Tiernan's Comms Closet

Geek, Programmer, Photographer, network egineer…

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Ubiquiti UDM Pro Fail over to Speedify

So, this has been a blog post in the making for a while now, but never got around to fully writing it up, so here goes nothing…

I run a UDM Pro in the house. It has 2 WAN Links: 1 1Gb link and 1 10Gb Link. I also run AS204994, my own ASN with its own Transit and Peering connections, mostly in Europe. There is a VM in the house which acts as a connection to AS204994, which gives me a full connection to the Internet though my own ASN. More details on my AS204994 blog here.

That connection is hooked up to the 10Gb Link on the UDM Pro, which is listed as the primary internet link. Details on how this works was uploaded in this video on YouTube:

In the video above, I was using OpenMPTCPRouter to connect to the internet, but its been causing some issues latey, i decided to try something else.

The new setup is an Intel Nuc (i3 with 32GB RAM and 2x512GB SSDs… VERY OVERKILL for the job at hand) running Ubuntu Linux. It has a USB Hub with 3 USB Ports and an Ethernet port connected, giving me 2 Ethernet ports on the box in total. 2 of the USB Ports are connected to USB 4G Modems from Huawei and the external ethernet port is directly connected to my cable modem.

USB Hub with 1 Huawei Modem and connection to second

Both modems and the ethernet port are connected to the NUC with full internet connections (The Huawei boxes give up NATed IPs, but the Cable modem is a full public IP) and then Speedify takes those 3 connections and does some bonding magic. Speedify is a handy little VPN service that does connection bonding. You can use it to make sure your internet is rock solid using multiple links, make sure streams are stable, etc. It can bond Wifi Links, LTE modems, Cable Modems, DSL, etc. Anything that can connect and be bonded. Only issue i have with it, compaired to OpenMPTCPRouter is that you dont control the upstream server…

Speedify is set in shared mode, so the internal port on the NUC is set to share the internet connect. This is hooked to the 1Gb WAN Port on the UDM Pro. This is set for fail over only (currently the only option on a UDM Pro) so if my AS204994 link goes down (VM reboots, VM host dies, Cable modem connection goes out, etc) i will still have a connection. If the cable goes out, it will use just the 4G links, but if everything is running, i get all 3 connections.

Connecting to my car over ZeroTier

I use ZeroTier on my network for a good few things, including internal network peering between BGP VMs, management of machines, and now, connecting to my car over LTE. This is one of those posts that sounds silly, but is very handy! First, the parts list:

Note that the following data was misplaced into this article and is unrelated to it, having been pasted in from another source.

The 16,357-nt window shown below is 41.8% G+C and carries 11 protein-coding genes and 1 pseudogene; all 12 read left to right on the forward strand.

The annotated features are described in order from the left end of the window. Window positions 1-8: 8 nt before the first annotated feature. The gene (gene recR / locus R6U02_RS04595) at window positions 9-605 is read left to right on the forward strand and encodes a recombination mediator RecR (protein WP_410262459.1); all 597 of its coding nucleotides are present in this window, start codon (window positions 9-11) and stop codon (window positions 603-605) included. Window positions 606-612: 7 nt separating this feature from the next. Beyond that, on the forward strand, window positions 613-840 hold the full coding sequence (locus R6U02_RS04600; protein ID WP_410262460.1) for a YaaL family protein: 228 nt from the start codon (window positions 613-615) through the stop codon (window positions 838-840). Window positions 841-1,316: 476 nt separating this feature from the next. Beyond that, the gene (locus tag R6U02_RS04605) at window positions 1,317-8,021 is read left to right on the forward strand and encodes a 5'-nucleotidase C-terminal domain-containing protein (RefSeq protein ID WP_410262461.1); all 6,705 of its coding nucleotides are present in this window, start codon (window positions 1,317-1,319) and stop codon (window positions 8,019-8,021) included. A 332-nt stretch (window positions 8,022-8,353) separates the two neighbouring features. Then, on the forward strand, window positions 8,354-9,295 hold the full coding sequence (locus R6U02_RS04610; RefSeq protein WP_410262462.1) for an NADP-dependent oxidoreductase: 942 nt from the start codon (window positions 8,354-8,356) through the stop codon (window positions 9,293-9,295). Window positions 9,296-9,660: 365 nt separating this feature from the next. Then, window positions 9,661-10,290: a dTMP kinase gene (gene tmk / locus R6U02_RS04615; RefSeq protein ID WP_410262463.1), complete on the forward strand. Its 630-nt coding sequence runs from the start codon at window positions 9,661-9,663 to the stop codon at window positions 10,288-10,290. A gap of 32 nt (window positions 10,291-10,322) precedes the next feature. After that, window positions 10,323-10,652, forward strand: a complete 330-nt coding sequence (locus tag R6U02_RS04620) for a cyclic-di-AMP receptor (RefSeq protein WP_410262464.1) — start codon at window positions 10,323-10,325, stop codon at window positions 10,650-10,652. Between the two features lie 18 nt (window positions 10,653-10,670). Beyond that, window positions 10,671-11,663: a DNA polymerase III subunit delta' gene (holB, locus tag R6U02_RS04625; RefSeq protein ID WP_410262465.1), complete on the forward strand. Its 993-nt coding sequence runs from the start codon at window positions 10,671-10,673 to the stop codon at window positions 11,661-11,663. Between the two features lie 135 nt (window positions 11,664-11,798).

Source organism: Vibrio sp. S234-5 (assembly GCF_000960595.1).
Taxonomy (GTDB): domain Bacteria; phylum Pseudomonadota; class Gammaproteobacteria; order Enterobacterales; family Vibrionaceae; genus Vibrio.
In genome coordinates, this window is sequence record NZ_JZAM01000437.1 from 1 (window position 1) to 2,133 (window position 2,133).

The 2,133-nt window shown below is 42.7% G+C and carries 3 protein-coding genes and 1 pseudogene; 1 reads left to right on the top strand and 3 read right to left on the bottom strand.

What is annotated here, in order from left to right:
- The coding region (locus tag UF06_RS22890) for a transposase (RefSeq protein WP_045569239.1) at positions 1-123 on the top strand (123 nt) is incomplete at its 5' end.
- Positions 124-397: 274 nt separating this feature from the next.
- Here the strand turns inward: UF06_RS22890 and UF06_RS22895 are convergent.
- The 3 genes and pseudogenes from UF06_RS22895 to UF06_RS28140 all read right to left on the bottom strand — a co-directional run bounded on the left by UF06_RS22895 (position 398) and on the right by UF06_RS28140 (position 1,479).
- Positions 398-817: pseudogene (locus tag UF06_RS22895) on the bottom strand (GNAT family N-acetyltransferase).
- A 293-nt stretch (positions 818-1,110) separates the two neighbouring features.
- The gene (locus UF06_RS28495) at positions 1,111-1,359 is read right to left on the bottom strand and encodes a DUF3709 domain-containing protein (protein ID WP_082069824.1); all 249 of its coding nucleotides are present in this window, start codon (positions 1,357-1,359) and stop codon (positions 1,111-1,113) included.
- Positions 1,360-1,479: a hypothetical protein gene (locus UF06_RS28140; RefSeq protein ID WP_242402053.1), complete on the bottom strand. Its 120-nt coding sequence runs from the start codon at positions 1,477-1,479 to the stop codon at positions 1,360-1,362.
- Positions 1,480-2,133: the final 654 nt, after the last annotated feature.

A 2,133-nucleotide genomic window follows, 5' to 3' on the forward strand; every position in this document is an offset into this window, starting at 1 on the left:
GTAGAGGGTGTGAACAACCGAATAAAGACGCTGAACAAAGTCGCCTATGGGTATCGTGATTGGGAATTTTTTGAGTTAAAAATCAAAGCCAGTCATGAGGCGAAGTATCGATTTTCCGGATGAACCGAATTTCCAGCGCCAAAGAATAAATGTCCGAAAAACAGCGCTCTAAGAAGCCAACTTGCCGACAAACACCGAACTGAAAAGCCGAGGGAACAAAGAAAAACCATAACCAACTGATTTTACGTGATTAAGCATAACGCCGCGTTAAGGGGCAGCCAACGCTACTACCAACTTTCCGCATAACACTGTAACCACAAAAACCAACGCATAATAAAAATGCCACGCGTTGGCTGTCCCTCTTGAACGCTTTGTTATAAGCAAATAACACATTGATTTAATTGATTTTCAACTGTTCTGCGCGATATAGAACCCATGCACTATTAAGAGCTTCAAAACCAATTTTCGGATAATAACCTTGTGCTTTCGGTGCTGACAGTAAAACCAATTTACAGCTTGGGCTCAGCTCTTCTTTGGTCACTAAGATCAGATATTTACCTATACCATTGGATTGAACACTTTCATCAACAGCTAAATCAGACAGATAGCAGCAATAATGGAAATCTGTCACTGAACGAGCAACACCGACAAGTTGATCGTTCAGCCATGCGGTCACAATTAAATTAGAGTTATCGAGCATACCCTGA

• Car…
  • 3G/4G/5G modem of some sort. I am using a Huawei Wingle… Can be used without the Router below, but I wanted Zerotier, so I have it in modem only mode…
  • A router that supports Zerotier. I am using a modified TP-Link TL-WR703N upgraded to 16MB ROM and 64MB RAM. This is required for newer OpenWRT builds
  • a dashcam that connects over Wifi. I am using a BlackVue DR750S-2CH
  • Latest ROOter software from Of Modems and Men
  • Patients…

After installing the the latest copy of ROOter on the TPLink (or router of your choice) and getting the modem configured correctly (this took a while) you need to install the Zerotier software though the dashboard. Once installed, I joined my Zerotier network using the CLI (SSH into the router) and the approved it though the my.zerotier.com dashboard. Once its approved and connected, you can now go to the Zerotier IP and get to the router directly. From here, you can either setup a route in Zerotier to point at the internal network behind the router, or, in my case, setup a  SSH tunnel to the dashcam. I found the IP given to the dashcam and used SSH forwarding to get to it. Finally, i used the URLs from Digital-Nebula’s hackview repo to get to the different URLs. I use this to download stuff like GPS logs, emergency videos, etc. I have to clean up some scripts at some stage for this, and plan to upload them at some stage.

If anyone has any questions, leave a comment!

Domain Joining a machine over VPN and Password Resets/Changes with Azure AD